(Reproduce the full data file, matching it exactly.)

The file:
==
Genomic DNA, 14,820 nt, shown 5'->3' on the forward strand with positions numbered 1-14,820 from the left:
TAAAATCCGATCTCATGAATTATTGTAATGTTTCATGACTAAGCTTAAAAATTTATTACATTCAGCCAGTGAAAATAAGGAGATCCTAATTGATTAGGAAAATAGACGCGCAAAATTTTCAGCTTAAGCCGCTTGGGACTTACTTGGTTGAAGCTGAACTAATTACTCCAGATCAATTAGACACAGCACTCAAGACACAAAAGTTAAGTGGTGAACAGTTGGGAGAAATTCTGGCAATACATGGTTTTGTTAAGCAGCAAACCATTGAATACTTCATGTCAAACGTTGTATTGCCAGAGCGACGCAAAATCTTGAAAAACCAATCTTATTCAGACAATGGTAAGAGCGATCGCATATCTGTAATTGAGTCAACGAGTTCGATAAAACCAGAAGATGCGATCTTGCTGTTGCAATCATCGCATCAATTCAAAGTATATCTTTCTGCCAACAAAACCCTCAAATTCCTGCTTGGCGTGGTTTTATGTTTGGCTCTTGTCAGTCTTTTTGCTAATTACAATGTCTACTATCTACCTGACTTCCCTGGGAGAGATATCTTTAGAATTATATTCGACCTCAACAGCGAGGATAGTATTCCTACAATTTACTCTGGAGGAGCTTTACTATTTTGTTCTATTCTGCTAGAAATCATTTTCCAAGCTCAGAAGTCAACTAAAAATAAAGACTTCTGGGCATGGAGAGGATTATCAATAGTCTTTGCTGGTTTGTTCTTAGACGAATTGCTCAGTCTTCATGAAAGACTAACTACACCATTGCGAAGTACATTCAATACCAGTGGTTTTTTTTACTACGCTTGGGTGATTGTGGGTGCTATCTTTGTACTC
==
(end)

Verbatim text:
Genomic DNA, 14,820 nt, shown 5'->3' on the forward strand with positions numbered 1-14,820 from the left:
TAAAATCCGATCTCATGAATTATTGTAATGTTTCATGACTAAGCTTAAAAATTTATTACATTCAGCCAGTGAAAATAAGGAGATCCTAATTGATTAGGAAAATAGACGCGCAAAATTTTCAGCTTAAGCCGCTTGGGACTTACTTGGTTGAAGCTGAACTAATTACTCCAGATCAATTAGACACAGCACTCAAGACACAAAAGTTAAGTGGTGAACAGTTGGGAGAAATTCTGGCAATACATGGTTTTGTTAAGCAGCAAACCATTGAATACTTCATGTCAAACGTTGTATTGCCAGAGCGACGCAAAATCTTGAAAAACCAATCTTATTCAGACAATGGTAAGAGCGATCGCATATCTGTAATTGAGTCAACGAGTTCGATAAAACCAGAAGATGCGATCTTGCTGTTGCAATCATCGCATCAATTCAAAGTATATCTTTCTGCCAACAAAACCCTCAAATTCCTGCTTGGCGTGGTTTTATGTTTGGCTCTTGTCAGTCTTTTTGCTAATTACAATGTCTACTATCTACCTGACTTCCCTGGGAGAGATATCTTTAGAATTATATTCGACCTCAACAGCGAGGATAGTATTCCTACAATTTACTCTGGAGGAGCTTTACTATTTTGTTCTATTCTGCTAGAAATCATTTTCCAAGCTCAGAAGTCAACTAAAAATAAAGACTTCTGGGCATGGAGAGGATTATCAATAGTCTTTGCTGGTTTGTTCTTAGACGAATTGCTCAGTCTTCATGAAAGACTAACTACACCATTGCGAAGTACATTCAATACCAGTGGTTTTTTTTACTACGCTTGGGTGATTGTGGGTGCTATCTTTGTACTC